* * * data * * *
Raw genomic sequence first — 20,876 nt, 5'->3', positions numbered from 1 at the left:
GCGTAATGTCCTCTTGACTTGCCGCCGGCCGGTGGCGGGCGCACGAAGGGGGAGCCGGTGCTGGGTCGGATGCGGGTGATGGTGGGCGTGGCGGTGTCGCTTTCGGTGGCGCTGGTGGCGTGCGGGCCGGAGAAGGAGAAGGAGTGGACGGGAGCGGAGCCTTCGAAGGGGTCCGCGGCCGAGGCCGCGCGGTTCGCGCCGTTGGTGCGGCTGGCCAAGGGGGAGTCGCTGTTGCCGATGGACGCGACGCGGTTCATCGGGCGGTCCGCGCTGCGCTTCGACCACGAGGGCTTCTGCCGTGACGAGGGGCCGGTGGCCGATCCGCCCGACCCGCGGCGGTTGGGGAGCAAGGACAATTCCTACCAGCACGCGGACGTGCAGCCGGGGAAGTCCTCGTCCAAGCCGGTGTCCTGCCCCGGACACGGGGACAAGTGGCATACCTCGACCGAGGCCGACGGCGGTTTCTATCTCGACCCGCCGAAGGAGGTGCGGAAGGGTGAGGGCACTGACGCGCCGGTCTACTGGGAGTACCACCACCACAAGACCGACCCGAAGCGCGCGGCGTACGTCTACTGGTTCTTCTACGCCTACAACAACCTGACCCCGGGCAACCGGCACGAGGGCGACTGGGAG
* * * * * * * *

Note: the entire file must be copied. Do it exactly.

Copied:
Raw genomic sequence first — 20,876 nt, 5'->3', positions numbered from 1 at the left:
GCGTAATGTCCTCTTGACTTGCCGCCGGCCGGTGGCGGGCGCACGAAGGGGGAGCCGGTGCTGGGTCGGATGCGGGTGATGGTGGGCGTGGCGGTGTCGCTTTCGGTGGCGCTGGTGGCGTGCGGGCCGGAGAAGGAGAAGGAGTGGACGGGAGCGGAGCCTTCGAAGGGGTCCGCGGCCGAGGCCGCGCGGTTCGCGCCGTTGGTGCGGCTGGCCAAGGGGGAGTCGCTGTTGCCGATGGACGCGACGCGGTTCATCGGGCGGTCCGCGCTGCGCTTCGACCACGAGGGCTTCTGCCGTGACGAGGGGCCGGTGGCCGATCCGCCCGACCCGCGGCGGTTGGGGAGCAAGGACAATTCCTACCAGCACGCGGACGTGCAGCCGGGGAAGTCCTCGTCCAAGCCGGTGTCCTGCCCCGGACACGGGGACAAGTGGCATACCTCGACCGAGGCCGACGGCGGTTTCTATCTCGACCCGCCGAAGGAGGTGCGGAAGGGTGAGGGCACTGACGCGCCGGTCTACTGGGAGTACCACCACCACAAGACCGACCCGAAGCGCGCGGCGTACGTCTACTGGTTCTTCTACGCCTACAACAACCTGACCCCGGGCAACCGGCACGAGGGCGACTGGGAG